The pretty Bayamo, girl power, Cuban crime, and the best bartender in Cuba.

Bayamo is definitely one of the prettiest towns in Cuba. It’s not on the coast or in the mountains, so the surrounding geographical area isn’t super exciting, but the town itself is lovely.






Because it’s co cute (and so clean) and historic, Bayamo attracts a fair amount of visitors. Don’t be surprised by the number of tour buses that make their way through Bayamo’s tiny streets and clutter its central square.


Much of the historic center of the town is roped off to vehicle traffic and there are some artsy pedestrian-only streets.


It was before 2 pm when we bicycled into town and right away we started looking for a place to stay. Nedene had a place in mind, but when she contacted the owner, she was told that the place was full. So I left my bicycle behind with the ladies (Stuart already set out on his own to find accommodations for himself), and went in search of the casa particulares signs.


I found a really nice looking place right away on a little square, and rang the doorbell. A woman answered the door. I asked her if she spoke English and she said she didn’t. I then proceeded to ask her about accommodations for four mujeres (I felt that it was important to stress that we’re all women).

Any conversation that I ever conduct in Spanish is more like a game of charades than an actual conversation. It’s nothing that I’m proud of, but I’ve never had any formal Spanish language instruction (although I’m hoping to change that soon!). So my asking the woman for a place to stay went something like this:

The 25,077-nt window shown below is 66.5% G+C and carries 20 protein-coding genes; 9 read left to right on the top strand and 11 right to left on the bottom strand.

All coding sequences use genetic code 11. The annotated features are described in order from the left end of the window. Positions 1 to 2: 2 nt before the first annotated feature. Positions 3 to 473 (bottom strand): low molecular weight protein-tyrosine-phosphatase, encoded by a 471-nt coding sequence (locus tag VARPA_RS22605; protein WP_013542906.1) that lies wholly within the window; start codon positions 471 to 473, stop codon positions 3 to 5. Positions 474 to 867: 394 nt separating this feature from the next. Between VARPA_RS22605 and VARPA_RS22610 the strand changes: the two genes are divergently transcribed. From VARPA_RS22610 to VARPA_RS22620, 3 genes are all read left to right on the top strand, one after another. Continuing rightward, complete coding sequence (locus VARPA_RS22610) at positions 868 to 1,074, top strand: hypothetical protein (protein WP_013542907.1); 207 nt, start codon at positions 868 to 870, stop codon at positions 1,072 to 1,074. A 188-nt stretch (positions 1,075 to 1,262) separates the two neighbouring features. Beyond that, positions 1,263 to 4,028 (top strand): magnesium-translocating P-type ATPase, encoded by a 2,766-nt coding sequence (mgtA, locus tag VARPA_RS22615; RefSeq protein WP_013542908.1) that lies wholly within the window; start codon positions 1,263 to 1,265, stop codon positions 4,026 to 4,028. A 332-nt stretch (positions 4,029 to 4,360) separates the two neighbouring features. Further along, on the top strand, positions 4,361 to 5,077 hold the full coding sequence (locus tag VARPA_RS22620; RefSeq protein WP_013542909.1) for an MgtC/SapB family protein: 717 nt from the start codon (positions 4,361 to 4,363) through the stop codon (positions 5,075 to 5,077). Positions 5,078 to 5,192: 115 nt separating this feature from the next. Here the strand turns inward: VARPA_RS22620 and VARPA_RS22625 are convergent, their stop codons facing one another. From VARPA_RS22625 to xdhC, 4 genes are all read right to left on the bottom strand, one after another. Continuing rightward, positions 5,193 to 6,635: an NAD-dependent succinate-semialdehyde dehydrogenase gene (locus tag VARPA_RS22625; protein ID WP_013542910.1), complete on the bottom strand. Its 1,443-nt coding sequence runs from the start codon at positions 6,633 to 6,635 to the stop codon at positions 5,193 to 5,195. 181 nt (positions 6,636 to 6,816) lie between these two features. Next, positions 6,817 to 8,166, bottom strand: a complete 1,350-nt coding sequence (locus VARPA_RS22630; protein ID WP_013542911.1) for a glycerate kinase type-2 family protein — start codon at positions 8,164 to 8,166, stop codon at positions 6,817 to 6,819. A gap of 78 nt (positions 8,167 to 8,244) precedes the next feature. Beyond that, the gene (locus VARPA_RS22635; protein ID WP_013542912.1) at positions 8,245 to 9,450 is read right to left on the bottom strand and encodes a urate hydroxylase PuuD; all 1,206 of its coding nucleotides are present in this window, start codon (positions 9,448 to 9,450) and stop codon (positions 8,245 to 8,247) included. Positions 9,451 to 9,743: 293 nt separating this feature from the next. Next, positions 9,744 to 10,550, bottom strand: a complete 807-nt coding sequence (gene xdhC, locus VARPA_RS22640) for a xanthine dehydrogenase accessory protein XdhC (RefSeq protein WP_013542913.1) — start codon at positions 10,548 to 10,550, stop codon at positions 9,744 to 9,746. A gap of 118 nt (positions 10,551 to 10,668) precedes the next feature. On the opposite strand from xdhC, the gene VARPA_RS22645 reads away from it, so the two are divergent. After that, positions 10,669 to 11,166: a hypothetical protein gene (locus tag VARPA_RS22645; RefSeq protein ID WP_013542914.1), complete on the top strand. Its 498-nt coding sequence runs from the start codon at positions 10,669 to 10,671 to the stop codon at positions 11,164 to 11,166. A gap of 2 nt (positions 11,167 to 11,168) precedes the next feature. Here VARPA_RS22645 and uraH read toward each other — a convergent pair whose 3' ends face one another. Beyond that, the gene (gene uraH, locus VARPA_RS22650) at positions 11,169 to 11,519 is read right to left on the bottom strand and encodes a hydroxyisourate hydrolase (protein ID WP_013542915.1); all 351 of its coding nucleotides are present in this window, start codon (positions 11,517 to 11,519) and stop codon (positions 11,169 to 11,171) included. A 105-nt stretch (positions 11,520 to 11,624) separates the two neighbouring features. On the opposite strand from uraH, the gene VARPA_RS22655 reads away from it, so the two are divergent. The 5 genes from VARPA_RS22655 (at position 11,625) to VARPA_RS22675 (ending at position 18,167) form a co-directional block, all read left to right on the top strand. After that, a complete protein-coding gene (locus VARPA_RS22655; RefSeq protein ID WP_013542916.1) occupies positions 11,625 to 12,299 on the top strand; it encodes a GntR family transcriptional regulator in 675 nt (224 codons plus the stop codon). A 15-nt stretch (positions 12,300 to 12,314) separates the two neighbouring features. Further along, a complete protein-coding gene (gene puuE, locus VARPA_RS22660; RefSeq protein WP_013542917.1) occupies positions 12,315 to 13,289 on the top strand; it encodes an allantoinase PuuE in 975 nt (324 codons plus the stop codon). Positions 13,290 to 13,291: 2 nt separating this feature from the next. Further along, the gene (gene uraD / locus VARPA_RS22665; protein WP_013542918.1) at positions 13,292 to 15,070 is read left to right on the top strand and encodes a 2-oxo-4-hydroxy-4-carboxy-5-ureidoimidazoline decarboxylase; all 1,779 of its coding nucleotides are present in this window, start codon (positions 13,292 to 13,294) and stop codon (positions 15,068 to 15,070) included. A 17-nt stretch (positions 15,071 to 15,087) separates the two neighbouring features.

Bueno día.” (notice how Cubans don’t pronounce the “s’s” at the end of the “buenos días.”) “Yo y tres mujeres dormir aquí esta noche?” (I then stick up four fingers and count myself – the pinky – plus three more, to let her know there are four of us altogether. It’s not complicated math, but I want to be sure that’s understood. Then I fold my hands, as if I were about to lie down, tilt my head and close my eyes. The international language for going to sleep.)

I also mention bicicletas, in order to explain why I’m wearing fluorescent pink and am all sweaty.

She laughs. They always laugh. I’m not sure if it’s with me or at me, and I don’t care. And she invites me in. She says there is no room aquí, but tells me to sit down, turns on a fan for me and asks if I want coffee. I decline and she mentions the calor and offers me water. This I gladly accept.

Then she makes a phone call. And before I’m finished with my glass of water she takes me back to the door and points to a guy in a yellow shirt, who’s arriving on a bicycle.

They exchange a kiss on the cheek (all Cubans greet each other with a kiss on the cheek) and he tells me to follow him. I point to the park where I left my friends and my bicycle. We connect with Nedene, Jo and Val and then we’re off.